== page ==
Colorectal and Gastric Cancers

Current Projects
Todd A. Aguilera, MD, PhD

There is a critical need for new therapeutic approaches to treat advanced stage rectal cancer, which has increased incidence in younger people and poor prognosis. Working with a multidisciplinary team, Dr. Aguilera is leading a randomized clinical trial that combines an anti-CD40 agonist immunotherapy with radiation and chemotherapy for locally advanced rectal cancer. The drug aims to activate the protein CD40 on dendritic cells which plays a critical role in generating T-cell immunity. As part of the study, Dr. Aguilera is investigating the factors that influence a patient's immune response to this combination treatment with the goal of optimizing therapy for difficult gastrointestinal cancers. If the proposed treatment is successful, it could become a new therapeutic standard that lowers the risk of metastasis, improves survival, shortens the treatment course and potentially avoids the need for surgery.

Project title: "Immunologic responses to short course radiotherapy in rectal adenocarcinoma and the impact of CD40 agonist immunotherapy"
Institution: University of Texas Southwestern Medical Center
Award Program: Clinical Investigator
Sponsor(s) / Mentor(s): Robert D. Timmerman, MD
Cancer Type: Colorectal
Research Area: Tumor Immunology
Ben F. Brian, PhD

Abnormal interactions between our immune system and our gut microbes can lead to inflammation that drives colon and gastric cancer growth. Dr. Brian [HHMI Fellow] is investigating how the immune system recognizes and responds to these microbes, and how these interactions contribute to abnormal inflammation that can fuel cancer growth. Microbiota-immune interactions have been generally studied in the context of "clean" laboratory mice, but these models do not fully capture human immunology and the complex interplay between host cells and foreign microbes. To overcome this, Dr. Brian plans to study these interactions in "dirty" mice, colonized by a diverse community of microbes as well as pathogens. He will then use laboratory mice with more defined microbial communities to test how recognition of specific microbes by the immune system is regulated and how disruptions to this regulation contributes to inflammation. Dr. Brian received his PhD from the University of Minnesota, Twin Cities and his BS from the University of California, Santa Barbara.


Project title: "Mechanisms and consequences of microbiota-directed immune responses"
Institution: University of California, Berkeley
Named Award: HHMI Fellow
Award Program: Fellow
Sponsor(s) / Mentor(s): Gregory M. Barton, PhD
Cancer Type: Gastric, Other Cancer, Colorectal
Research Area: Basic Immunology
Fangtao Chi, PhD

Dietary interventions such as caloric restriction (CR) and ketogenic diet (KD) are reported to limit tumor growth partially by modulating stem cell function. The intestine functions as the main organ of nutrient absorption and, due to rapid tissue renewal via intestinal stem cells (ISCs), is sensitive to shifts in the body’s metabolic state before and after eating. Both CR and KD conditions dramatically enhance the activity of an enzyme in ISCs known as HMGCS2. This enzyme controls ketogenesis, the conversion of fatty acids into ketone bodies as a means of producing energy when glucose is unavailable. Dr. Chi aims to dissect the role of ketone body metabolites in modulating intestinal stem cell function and tumor growth. With a better understanding of how intestinal stem cells adapt to diverse diets, he hopes to identify new strategies or dietary interventions that prevent and reduce the growth of cancers in the intestinal tract. Dr. Chi received his PhD from the University of California, Los Angeles and his BS from Zhejiang University.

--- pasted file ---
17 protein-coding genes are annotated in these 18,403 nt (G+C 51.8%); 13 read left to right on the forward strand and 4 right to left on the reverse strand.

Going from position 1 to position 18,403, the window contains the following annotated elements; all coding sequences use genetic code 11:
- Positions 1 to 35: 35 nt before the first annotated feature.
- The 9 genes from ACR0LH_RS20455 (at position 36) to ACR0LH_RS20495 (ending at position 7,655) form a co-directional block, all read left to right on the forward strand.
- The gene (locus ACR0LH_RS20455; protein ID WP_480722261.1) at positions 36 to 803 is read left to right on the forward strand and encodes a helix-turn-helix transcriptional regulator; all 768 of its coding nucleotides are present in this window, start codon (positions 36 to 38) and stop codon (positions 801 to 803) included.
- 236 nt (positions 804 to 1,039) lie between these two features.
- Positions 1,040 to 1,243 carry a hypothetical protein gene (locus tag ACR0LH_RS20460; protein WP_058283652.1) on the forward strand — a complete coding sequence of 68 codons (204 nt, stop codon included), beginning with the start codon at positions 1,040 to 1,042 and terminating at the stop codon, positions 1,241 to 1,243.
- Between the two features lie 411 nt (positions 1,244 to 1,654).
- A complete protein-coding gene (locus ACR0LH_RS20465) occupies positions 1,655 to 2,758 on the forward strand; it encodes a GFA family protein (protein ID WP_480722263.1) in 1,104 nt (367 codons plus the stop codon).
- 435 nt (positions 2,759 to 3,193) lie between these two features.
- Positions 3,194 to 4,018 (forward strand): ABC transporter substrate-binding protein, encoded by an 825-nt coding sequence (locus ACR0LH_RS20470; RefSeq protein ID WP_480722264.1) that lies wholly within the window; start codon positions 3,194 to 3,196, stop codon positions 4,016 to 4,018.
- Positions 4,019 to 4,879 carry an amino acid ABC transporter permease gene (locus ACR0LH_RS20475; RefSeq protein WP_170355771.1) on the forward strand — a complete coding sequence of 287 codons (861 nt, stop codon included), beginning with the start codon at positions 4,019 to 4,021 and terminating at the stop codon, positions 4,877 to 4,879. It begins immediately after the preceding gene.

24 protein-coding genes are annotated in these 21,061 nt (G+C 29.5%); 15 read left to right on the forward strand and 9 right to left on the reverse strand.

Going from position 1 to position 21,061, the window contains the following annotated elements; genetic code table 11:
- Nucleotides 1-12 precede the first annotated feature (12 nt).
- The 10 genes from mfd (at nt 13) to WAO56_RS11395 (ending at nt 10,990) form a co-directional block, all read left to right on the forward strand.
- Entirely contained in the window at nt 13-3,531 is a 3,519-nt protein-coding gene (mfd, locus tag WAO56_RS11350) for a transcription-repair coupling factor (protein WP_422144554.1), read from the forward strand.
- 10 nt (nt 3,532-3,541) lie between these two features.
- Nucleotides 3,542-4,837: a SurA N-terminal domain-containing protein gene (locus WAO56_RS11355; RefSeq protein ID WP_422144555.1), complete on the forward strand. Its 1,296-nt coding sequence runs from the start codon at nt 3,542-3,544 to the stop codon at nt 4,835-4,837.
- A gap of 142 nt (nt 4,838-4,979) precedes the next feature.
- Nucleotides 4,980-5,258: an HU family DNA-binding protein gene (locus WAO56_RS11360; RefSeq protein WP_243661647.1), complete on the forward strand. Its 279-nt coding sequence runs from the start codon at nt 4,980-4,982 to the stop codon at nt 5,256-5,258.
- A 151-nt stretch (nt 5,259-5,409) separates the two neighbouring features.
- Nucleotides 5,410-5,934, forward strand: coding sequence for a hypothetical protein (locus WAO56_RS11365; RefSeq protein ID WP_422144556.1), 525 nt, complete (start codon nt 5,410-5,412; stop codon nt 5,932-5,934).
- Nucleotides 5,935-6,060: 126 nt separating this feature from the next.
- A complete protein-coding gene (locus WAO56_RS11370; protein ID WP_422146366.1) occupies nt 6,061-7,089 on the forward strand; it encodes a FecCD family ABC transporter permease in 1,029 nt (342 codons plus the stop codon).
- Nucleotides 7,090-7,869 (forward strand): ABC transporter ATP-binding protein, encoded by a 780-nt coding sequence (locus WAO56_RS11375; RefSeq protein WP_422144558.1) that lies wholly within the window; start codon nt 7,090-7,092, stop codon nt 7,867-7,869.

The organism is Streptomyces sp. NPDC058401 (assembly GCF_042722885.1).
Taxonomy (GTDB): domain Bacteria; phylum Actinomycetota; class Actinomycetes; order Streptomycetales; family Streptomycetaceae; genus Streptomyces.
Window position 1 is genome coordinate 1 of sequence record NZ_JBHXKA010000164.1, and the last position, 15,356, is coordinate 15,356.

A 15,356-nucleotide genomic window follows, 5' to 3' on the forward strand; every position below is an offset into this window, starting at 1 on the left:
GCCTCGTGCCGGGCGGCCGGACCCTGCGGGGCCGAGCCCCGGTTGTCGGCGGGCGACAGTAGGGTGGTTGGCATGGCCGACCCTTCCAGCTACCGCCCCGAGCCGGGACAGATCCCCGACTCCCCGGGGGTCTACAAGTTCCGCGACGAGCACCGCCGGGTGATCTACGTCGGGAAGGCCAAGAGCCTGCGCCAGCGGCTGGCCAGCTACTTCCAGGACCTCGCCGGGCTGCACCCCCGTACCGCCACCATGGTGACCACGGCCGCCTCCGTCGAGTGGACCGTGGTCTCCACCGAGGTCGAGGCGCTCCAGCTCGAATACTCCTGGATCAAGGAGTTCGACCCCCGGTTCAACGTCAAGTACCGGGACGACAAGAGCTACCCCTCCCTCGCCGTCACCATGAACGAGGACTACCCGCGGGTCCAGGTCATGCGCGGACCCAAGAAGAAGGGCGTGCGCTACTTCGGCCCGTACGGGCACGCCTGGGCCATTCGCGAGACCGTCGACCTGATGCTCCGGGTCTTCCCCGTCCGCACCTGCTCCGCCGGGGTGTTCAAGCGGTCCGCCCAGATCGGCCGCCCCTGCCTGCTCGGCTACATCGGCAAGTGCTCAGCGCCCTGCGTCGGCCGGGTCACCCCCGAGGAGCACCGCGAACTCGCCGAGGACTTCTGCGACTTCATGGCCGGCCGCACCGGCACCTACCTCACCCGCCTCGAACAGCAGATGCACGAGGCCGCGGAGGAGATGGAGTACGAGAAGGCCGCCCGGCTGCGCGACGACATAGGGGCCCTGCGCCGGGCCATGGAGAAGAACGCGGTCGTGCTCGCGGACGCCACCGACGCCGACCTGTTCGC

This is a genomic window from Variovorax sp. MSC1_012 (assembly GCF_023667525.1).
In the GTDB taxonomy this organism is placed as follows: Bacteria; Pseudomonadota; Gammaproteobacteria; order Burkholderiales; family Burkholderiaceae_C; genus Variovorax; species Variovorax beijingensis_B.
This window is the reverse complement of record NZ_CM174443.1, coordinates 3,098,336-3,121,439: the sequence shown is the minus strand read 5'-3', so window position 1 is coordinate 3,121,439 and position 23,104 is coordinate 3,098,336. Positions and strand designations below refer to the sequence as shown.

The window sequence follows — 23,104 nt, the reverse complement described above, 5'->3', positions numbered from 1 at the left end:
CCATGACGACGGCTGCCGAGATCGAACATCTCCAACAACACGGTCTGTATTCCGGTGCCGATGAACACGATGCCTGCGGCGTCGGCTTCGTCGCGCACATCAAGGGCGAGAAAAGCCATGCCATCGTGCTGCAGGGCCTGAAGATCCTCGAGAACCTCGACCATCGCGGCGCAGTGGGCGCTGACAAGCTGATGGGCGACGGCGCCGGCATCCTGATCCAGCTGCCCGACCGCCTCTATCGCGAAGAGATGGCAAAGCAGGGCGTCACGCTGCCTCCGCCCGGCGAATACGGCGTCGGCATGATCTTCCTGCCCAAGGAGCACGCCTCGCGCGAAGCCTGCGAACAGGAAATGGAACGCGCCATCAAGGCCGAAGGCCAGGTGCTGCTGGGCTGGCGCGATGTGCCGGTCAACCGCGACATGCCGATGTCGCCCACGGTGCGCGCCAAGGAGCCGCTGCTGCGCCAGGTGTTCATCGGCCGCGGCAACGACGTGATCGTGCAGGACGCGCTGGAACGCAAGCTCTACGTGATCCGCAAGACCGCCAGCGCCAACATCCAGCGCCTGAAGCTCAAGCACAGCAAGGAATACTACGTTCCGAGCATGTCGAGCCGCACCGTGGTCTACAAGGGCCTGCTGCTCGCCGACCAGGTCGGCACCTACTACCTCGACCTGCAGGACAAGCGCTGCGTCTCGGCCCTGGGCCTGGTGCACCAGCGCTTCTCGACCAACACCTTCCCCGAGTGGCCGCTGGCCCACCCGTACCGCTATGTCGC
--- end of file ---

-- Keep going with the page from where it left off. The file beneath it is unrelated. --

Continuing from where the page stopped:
Project title: "Understanding how ketone body metabolites influence intestinal stemness, immune responses and tumorigenesis"
Institution: Massachusetts Institute of Technology
Award Program: Fellow
Sponsor(s) / Mentor(s): Ömer H. Yilmaz, MD, PhD
Cancer Type: Colorectal
Research Area: Stem Cell Biology
Tin Yi Chu, PhD

Cancer cells form complex interactions with the various normal cells in their environment, including immune cells, fibroblasts, and blood vessels. These interactions are essential for cancer cells to grow, evade immune surveillance, and become metastatic or resistant to certain therapies.  Spatial transcriptomics refers to a method of visualizing the distribution of RNA molecules in a tissue sample, allowing us to assign specific cell types to their locations. Dr. Chu [William Raveis Charitable Fund Quantitative Biology Fellow] aims to develop a statistical framework to infer how different cell types interact with each other based on spatial transcriptomics data. He will use this statistical framework to study cell-cell interactions in both colorectal cancer and inflammatory bowel disease, a risk factor for colorectal cancer.

Dr. Chu will develop a hierarchical Bayesian statistical model to deconvolve the spatial transcriptomic data and then resolve cell type-specific information. Based on the deconvolved spatial data, he will then deploy a Bayesian spatial model to infer the interaction between various cell types.

Project title: "Statistical modeling of cell-cell interactions in normal intestine, inflammatory bowel disease and colorectal cancer using single cell and spatial transcriptomics"
Institution: Memorial Sloan Kettering Cancer Center / The Rockefeller University
Award Program: Quantitative Biology Fellow
Sponsor(s) / Mentor(s): Dana Pe’er, PhD, and Elaine V. Fuchs, PhD
Cancer Type: Colorectal, All Cancers
Research Area: Quantitative Biology
Lauren E. Cote, PhD

Dr. Cote is exploring embryonic development to better understand how cells cooperate and build complex tissues. Since cancer cells often erroneously redeploy developmental programs and behaviors, her research into how neighboring cells align will yield insights into how cancerous cells metastasize and invade other tissues. Dr. Cote is combining tissue-specific genetic manipulations and laser cell ablations with live imaging during Caenorhabditis elegans digestive tract development to reveal how intracellular organization in one cell type can influence the alignment, polarity, and function of cells in the neighboring tissues.